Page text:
Making a Name for Yourself — 8 Tips for a Better Identity

Whether you’re starting a new business or renaming your current one, it’s not easy to play the “name game,” where you discover the perfect name that has not already been used by another organization. The naming process is especially formidable, intimidating and frustrating when you think of all the descriptive and powerful names that have already been snatched up in the past few decades — think of the ocean of app and business names we all live afloat in these days!

Of course, you don’t want to make a mistake that could cost you in lost business or have a wishy-washy, non-descriptive brand identity. That means you should select a name that’s not too narrow in focus, not too generic, and not too suggestive of the wrong thing.

To help you avoid the mistakes, disappointment and stress on your naming journey, we want to offer these 8 tips to help you best meet your naming goals:

Recognize some specific words to avoid.

The chances of being able to use a single recognizable English word are becoming slim. The most common danger zones here include:

  • Single stand-alone English words
  • Power words, like Force, United, Omni and Icon
  • Symbolic words, like Bridge, Spring, Sage, Rocket

Don’t fret, though. Even though you shouldn’t use a stand-alone word that doesn’t mean you can’t morph them into something more original, including transmutations (like Zappos or Zumba), compounds (like SnapChat or WordPress), or even short phrases and clever puns.

Cut the crap.

You might brainstorm hundreds of names. First, get rid of the outright stupid ones, ones that couldn’t get a domain name, ones that could easily be misspelled, and ones that could be confused with a competitor. But keep the ones that are searchable, brief, evocative, catchy, easy to spell, convey a benefit, are specific, memorable, make sense for your business and sound good when said out loud.

Decide what you want the name to accomplish.

The right choice can differentiate your company, separate you from the pack and reinforce your company’s image. Choose your central direction and style (like classic, fun, powerful, helpful, etc.). Be sure to make the name descriptive enough to capture your value proposition and appropriately target your audience.

Don’t be too limiting.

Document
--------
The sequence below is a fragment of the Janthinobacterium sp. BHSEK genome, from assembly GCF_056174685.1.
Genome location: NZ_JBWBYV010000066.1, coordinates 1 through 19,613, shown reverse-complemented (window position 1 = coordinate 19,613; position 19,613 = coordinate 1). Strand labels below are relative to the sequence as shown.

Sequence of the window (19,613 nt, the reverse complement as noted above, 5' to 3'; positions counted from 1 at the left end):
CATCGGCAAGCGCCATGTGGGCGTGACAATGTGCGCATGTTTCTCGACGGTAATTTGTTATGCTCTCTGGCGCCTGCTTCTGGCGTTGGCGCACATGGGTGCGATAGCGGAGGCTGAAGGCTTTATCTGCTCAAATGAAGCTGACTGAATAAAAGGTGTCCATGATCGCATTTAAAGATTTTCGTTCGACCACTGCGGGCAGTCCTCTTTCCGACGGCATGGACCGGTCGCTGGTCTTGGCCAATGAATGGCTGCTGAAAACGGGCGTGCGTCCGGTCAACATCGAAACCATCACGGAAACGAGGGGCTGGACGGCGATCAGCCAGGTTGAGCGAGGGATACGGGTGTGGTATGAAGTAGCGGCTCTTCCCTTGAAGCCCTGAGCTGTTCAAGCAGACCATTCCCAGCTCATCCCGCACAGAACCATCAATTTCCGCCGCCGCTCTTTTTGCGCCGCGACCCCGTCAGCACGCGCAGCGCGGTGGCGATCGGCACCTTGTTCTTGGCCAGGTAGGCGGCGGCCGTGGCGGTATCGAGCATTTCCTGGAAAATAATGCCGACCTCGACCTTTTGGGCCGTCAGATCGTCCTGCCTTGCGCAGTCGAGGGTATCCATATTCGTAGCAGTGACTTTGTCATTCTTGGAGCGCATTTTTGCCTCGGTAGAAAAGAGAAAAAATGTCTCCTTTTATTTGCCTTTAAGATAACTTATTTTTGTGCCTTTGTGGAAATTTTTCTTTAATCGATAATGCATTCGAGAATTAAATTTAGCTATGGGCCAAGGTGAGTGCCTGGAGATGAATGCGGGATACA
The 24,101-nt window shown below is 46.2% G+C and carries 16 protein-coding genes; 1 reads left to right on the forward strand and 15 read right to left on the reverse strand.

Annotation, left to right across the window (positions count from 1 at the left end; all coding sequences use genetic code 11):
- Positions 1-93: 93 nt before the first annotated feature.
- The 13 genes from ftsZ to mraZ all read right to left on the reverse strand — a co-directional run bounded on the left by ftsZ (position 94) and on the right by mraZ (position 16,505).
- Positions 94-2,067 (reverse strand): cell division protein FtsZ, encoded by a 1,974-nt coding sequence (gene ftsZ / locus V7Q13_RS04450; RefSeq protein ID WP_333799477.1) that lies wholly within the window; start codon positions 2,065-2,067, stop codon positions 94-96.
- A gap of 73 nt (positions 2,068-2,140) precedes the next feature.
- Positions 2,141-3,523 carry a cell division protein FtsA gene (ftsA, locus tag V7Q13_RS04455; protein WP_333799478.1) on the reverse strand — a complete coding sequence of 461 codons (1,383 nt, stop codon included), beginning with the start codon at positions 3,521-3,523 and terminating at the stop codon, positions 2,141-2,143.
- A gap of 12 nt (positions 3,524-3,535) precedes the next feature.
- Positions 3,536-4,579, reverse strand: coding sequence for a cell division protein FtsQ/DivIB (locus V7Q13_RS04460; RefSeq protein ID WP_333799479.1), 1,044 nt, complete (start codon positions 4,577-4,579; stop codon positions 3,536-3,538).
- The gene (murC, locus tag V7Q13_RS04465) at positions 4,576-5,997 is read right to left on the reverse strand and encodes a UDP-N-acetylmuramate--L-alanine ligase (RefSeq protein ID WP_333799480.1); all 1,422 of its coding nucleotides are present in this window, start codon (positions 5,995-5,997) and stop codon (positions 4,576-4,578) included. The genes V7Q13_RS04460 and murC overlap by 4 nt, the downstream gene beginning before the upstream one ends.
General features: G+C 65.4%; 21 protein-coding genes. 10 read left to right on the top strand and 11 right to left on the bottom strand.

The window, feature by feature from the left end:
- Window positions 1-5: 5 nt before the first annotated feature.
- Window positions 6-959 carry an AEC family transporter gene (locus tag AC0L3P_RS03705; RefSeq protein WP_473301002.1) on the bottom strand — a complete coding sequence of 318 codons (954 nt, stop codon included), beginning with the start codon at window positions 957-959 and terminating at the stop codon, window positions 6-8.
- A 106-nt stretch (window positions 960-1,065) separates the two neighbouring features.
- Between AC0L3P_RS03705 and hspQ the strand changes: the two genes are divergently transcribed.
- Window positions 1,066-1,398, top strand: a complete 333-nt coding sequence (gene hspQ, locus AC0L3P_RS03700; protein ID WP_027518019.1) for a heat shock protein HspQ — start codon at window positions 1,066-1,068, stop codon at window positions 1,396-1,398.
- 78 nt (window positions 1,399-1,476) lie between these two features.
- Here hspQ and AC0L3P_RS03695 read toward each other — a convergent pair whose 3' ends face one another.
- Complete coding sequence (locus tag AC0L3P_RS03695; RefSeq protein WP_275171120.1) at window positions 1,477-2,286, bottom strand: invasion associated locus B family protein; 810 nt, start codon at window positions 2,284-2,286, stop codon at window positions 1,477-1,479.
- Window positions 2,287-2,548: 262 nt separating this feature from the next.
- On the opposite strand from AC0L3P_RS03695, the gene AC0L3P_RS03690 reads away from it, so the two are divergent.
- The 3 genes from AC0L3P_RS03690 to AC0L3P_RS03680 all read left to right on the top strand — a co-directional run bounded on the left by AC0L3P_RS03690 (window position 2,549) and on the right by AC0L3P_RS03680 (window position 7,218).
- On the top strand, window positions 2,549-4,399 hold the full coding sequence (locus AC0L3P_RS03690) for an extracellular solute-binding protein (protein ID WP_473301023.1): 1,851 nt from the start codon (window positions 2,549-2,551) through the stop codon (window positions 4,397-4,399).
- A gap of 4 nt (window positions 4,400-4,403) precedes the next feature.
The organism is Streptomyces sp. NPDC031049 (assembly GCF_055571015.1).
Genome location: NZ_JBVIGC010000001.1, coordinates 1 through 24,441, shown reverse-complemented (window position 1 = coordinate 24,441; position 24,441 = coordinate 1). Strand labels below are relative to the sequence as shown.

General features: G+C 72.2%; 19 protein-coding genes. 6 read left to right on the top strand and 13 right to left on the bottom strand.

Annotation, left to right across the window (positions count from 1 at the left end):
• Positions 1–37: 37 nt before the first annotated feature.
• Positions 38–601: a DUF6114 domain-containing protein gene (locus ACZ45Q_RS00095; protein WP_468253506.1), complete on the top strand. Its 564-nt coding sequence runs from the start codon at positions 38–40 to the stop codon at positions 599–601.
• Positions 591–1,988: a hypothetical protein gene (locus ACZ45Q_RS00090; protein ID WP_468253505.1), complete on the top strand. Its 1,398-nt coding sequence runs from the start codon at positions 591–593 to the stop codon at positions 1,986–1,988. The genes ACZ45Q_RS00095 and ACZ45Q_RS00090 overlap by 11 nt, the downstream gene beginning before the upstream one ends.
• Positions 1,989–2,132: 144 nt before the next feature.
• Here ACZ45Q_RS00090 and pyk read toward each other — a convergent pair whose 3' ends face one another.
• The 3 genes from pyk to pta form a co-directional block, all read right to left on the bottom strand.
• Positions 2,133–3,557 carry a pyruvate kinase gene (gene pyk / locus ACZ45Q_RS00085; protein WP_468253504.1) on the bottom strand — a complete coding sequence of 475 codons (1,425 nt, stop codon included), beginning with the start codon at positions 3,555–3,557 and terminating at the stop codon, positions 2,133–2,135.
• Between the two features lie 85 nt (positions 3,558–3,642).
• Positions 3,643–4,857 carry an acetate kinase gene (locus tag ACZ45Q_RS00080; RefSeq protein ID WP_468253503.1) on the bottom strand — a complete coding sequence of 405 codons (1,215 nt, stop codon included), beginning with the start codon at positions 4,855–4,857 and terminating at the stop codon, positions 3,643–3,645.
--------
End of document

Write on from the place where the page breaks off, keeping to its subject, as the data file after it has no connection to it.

Avoid picking names that could limit your business from enlarging its product line or expanding to new locations. The last thing you want to have to do is change your brand because it’s growing! And make sure your choice makes sense for your business.

Test possibilities out on Google AdWords

One of the great features of the “find keywords” tool on AdWords is that it will list similar search phrases, along with how many global and local monthly searches each are getting, according to an article in Entrepreneur. “Some AdWords searches with the name you are considering can ensure there isn’t a slightly different name out there that might get more attention on the Internet.”

Consider NOT naming it after yourself.

Most business mavens agree that it isn’t a good idea any longer. Sociable recently wrote that, “So before a name is decided for your revolutionary new business, it is best to stop and put some thought into name ideas, thinking beyond the usual ‘surname and surname’ convention.” Financial Post goes on to say that, “Naming your business after yourself demonstrates that you prioritize glory and profit over growing and attracting investment, according to a new analysis of records from more than a million firms… research helps us understand why the founders of Google/Alphabet, Apple, Amazon, Facebook and Microsoft made very different naming decisions than old-school tycoons such as Henry Ford, James C. Penney and Walt Disney.” (Imagine how different things would be logging on to “Zuckerbook” or buying stuff from “J.P. Bezo’s” online store.)

Lock down the .com domain name.

According to Forbes, “Think of acquiring the .com name you want as a business investment. You can check on the availability of a domain name on sites such sites as GoDaddy.com or NetworkSolutions.com, and if the domain name is taken, you can often track down the owner of the domain name and see if they are willing to sell it by using the ‘Whois’ tool at GoDaddy or Network Solutions. Also, make sure to grab your desired business name on popular social media sites such as Facebook, Twitter and Pinterest.”

Conduct a trademark search.

Do a search at USPTO.gov to get an idea as to whether you can get a trademark or service mark for the name.

At Solamar, we follow these same tips when helping clients name their new businesses. Naming your business all comes down to one key idea: Make it yours! As the business owner, you’re going to be living with it for a long time, so make sure you are happy with it and believe it will ring true with your customers. That’s why it pays t o get it right from the start. Then, you and your business can live happily ever after with a name that will serve you for the long term.